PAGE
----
Berry: It feels like the dam is breaking

State help needed to keep up with contact tracing

The current COVID-19 infection rates on the North Olympic Peninsula are mirroring the surge seen during the 2020 Thanksgiving holiday season, and officials are struggling to keep up with contact tracing.

“At this point, it feels like the dam is breaking,” said Dr. Allison Berry, health officer for Jefferson and Clallam counties.

Due to the high level of cases, local contract tracers must rely on help from the state, Berry said.

“We have numerous outbreaks throughout the county, in workplace settings primarily at this point, so it’s not just travel related anymore,” she said.

“It’s straining our public health system at this point.

“We don’t have adequate contact tracing capacity for all the cases that are coming in,” she continued.

“We’re prioritizing cases that are a high risk — cases in health care settings, cases in congregate settings — and the rest of the cases are being sent to the state,” she continued.

“We are reaching the limit of contract tracing’s ability to control infection.”

Clallam County confirmed 15 new cases of COVID-19 Thursday, while Jefferson County added nine new cases, according to county public health data.

Clallam County’s case rate rose to 209 cases per 100,000 population for the last two weeks as of Thursday. That approaches the highest case rate the county has seen — 216 cases per 100,000 — which was recorded in November, Berry said.

Jefferson County has reached 147.34 cases per 100,000 for the two weeks prior as of Saturday, the second highest case rate it has reported since the pandemic began, Berry said.

Jefferson County’s highest case rate of 156 per 100,000 was also recorded last November during the holiday season surge, Berry said.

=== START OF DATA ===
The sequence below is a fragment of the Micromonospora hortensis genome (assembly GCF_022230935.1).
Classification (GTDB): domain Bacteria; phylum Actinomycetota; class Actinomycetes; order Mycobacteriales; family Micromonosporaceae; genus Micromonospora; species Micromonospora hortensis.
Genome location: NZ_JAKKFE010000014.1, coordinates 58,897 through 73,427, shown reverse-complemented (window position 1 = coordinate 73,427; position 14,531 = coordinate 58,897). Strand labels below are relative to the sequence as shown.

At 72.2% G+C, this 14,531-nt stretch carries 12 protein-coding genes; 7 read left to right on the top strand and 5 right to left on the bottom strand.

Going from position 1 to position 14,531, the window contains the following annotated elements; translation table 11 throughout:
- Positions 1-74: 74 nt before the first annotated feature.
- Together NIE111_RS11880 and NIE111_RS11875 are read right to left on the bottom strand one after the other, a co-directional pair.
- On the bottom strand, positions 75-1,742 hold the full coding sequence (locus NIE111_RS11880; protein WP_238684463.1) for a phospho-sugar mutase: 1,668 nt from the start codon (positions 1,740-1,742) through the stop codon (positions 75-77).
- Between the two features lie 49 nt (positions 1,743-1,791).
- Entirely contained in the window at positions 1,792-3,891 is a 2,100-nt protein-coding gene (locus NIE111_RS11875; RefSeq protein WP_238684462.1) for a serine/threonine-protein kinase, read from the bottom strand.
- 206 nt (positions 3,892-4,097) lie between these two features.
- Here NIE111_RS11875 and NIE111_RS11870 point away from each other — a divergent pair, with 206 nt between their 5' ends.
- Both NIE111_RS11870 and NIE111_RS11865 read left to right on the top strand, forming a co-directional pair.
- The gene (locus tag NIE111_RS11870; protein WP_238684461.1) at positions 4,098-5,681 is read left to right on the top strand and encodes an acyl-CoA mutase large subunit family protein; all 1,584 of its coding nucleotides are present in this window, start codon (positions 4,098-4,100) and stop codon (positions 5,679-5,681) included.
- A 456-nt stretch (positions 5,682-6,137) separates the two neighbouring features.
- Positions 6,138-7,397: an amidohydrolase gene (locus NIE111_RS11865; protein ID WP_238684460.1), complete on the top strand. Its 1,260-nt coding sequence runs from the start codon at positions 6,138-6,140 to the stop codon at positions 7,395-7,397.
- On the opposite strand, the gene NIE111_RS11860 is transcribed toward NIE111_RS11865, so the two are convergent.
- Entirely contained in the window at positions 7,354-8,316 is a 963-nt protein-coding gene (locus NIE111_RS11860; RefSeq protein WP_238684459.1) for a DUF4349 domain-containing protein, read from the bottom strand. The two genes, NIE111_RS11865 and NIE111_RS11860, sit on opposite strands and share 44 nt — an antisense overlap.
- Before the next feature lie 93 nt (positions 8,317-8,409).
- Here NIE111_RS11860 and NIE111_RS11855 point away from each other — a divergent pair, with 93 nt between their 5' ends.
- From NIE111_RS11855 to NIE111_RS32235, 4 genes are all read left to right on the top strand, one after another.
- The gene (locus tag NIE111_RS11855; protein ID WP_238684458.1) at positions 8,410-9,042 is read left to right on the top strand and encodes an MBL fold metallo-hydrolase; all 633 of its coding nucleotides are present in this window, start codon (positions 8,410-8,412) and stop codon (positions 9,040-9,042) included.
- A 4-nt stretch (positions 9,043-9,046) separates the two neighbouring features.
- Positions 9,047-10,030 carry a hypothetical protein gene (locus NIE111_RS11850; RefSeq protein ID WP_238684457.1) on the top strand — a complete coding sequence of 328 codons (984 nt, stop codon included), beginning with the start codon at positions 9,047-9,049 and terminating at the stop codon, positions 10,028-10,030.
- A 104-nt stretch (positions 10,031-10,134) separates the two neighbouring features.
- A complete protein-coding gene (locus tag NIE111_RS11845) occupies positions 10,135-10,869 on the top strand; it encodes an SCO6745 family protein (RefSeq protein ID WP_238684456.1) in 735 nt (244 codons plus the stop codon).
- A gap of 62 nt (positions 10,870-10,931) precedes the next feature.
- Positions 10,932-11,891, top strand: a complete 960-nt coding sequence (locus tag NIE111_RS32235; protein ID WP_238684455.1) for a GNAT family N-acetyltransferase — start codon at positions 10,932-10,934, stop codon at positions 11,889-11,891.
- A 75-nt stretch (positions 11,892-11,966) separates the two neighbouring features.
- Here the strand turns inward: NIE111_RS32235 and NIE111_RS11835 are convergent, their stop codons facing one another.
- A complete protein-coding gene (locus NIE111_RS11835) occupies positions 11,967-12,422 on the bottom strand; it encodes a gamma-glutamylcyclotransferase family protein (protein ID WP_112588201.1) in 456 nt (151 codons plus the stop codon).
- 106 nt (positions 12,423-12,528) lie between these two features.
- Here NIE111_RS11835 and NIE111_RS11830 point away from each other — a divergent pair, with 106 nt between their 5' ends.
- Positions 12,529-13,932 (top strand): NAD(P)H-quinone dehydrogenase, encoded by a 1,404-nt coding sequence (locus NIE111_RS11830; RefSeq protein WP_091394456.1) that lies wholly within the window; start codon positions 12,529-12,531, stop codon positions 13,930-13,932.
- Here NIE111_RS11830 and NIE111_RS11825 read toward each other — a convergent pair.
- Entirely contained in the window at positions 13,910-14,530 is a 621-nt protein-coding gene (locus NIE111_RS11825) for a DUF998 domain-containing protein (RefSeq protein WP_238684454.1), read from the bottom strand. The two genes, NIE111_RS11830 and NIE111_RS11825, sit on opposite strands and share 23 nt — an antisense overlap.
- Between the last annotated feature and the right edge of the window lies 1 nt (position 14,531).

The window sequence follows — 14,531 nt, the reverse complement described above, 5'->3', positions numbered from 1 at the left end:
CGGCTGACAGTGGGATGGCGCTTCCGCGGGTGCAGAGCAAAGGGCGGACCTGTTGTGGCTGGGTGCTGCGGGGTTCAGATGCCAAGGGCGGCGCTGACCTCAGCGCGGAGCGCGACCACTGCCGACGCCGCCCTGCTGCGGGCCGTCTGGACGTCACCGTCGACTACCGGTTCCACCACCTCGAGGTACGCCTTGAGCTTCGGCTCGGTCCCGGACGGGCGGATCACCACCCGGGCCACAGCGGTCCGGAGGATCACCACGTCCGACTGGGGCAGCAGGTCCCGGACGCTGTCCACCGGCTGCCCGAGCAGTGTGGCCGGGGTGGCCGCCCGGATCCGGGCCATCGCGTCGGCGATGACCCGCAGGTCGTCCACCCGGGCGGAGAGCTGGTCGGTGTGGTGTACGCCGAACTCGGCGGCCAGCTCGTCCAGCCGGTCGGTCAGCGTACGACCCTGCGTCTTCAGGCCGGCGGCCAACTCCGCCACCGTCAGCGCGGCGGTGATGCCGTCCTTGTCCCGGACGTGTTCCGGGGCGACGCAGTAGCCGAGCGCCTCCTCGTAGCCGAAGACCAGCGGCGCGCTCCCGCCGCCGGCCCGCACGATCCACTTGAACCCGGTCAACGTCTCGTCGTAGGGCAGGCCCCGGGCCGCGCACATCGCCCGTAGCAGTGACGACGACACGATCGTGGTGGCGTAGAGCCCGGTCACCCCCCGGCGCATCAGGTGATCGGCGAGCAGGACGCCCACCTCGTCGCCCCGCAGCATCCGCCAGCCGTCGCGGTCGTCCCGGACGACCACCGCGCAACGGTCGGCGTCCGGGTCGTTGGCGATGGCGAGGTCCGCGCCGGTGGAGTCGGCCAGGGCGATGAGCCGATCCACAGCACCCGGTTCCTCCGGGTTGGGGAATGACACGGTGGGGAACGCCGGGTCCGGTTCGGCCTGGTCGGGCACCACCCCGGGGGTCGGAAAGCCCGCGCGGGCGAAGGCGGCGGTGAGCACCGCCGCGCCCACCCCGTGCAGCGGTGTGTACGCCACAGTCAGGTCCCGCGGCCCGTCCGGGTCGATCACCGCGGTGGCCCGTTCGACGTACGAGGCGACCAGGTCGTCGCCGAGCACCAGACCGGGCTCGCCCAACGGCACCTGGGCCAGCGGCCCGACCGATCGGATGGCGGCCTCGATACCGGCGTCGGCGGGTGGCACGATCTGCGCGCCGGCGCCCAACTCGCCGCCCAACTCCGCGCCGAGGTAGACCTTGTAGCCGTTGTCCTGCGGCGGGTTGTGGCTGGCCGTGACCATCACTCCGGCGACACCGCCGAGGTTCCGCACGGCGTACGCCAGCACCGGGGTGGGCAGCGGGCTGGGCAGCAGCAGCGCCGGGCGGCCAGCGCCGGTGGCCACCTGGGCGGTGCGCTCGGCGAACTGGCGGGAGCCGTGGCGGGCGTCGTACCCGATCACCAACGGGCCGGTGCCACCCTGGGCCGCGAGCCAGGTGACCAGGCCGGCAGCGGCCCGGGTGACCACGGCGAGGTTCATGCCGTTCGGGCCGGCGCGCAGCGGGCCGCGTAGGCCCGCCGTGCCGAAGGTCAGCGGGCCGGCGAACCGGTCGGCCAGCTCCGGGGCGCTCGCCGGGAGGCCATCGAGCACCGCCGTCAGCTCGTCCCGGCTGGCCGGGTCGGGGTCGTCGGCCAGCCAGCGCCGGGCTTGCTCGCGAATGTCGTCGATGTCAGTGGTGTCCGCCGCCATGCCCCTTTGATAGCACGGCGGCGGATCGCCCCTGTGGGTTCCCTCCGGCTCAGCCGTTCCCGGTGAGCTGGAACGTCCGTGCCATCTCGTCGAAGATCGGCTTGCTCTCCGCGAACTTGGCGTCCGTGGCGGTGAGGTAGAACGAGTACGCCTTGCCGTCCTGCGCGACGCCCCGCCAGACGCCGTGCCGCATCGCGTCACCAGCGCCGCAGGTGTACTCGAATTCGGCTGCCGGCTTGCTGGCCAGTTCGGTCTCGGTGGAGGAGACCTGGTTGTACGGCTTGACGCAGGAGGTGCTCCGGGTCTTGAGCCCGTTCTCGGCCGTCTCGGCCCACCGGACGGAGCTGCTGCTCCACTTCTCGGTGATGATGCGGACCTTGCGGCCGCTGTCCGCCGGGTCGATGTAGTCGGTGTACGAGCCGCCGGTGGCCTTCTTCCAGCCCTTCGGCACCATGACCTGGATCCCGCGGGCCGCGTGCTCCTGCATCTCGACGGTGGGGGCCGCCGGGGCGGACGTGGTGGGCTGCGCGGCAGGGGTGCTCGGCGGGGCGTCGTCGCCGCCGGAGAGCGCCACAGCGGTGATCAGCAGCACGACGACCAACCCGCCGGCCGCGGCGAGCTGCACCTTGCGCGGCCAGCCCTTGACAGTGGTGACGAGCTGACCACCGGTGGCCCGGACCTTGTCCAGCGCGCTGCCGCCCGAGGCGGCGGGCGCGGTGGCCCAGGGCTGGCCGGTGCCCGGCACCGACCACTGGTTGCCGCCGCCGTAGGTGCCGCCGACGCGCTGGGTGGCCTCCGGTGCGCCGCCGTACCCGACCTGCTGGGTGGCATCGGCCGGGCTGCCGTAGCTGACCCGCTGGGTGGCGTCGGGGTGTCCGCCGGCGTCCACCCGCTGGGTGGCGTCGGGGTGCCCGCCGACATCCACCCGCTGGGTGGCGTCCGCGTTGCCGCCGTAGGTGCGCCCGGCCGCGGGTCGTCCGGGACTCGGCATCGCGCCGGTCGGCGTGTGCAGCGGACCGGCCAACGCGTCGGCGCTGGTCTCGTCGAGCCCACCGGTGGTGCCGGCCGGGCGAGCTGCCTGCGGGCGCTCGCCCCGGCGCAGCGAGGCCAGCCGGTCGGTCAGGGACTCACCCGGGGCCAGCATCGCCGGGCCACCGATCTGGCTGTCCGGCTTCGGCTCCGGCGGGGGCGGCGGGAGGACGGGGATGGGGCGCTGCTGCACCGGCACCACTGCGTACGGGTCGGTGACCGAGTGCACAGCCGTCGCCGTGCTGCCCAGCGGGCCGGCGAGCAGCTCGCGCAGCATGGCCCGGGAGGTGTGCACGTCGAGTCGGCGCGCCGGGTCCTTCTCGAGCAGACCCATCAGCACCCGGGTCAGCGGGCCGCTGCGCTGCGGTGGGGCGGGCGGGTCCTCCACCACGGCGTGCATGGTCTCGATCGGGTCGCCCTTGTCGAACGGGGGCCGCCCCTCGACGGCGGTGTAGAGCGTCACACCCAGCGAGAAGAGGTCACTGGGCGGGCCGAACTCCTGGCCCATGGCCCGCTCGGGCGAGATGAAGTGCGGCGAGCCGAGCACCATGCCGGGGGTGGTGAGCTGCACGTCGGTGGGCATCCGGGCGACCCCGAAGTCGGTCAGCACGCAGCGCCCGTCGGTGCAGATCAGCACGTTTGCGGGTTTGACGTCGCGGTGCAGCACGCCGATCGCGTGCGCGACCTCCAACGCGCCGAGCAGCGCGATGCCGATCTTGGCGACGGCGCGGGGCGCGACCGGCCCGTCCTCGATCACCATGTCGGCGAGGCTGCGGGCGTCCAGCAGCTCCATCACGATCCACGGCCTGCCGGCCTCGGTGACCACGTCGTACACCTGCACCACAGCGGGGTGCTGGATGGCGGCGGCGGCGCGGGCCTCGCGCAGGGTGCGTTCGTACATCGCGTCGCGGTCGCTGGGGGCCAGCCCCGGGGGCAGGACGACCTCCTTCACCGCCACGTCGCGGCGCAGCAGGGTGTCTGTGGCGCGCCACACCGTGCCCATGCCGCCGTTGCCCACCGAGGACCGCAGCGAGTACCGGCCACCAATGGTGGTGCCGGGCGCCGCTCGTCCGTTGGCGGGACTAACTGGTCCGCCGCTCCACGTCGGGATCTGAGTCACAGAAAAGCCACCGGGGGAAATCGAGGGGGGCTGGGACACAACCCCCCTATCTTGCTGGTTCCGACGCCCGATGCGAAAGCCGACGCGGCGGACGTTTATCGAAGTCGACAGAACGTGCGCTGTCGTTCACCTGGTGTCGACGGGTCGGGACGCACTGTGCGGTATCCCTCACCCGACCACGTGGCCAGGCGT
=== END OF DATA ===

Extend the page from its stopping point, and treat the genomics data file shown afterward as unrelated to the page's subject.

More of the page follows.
Community mitigation measures such as mask wearing, limiting indoor interactions and social distancing are needed in addition to contact tracing to slow the spread of the novel coronavirus, Berry said.

“We’re going to keep fighting it,” Berry said. “We’re not giving up. Certainly our staff are frantically contact tracing as we speak, but we’re reaching the limit of our ability.”

There are currently discussions among the state and the health officers about what other mitigation measures they might impose, but no plans have been made yet, Berry said.

The majority of new infections are among unvaccinated residents, with about 8 percent of cases since mid-January being breakthrough cases in Clallam County and 6 percent being breakthroughs in Jefferson, Berry said.

A breakthrough case is infection with COVID-19 in a person who has had a final dose of vaccine more than weeks earlier.

Berry has been urging all residents 12 and older who are not yet vaccinated against COVID-19 and can be, to get vaccinated as soon as possible.

Data compiled by the state Department of Health shows that in Jefferson County, 75.1 percent of residents 12 and older have initiated vaccinations, 71.9 percent are fully vaccinated, and 69.1 percent of the total population has started vaccinations, and 66.2 percent are fully vaccinated, according to the state’s dashboard.

Clallam County has vaccinated 65.3 percent of residents 12 and older with at least one dose, with 60.8 percent fully vaccinated, while 58 percent of the total population has begun vaccinations with 54 percent fully vaccinated, according to the state’s dashboard.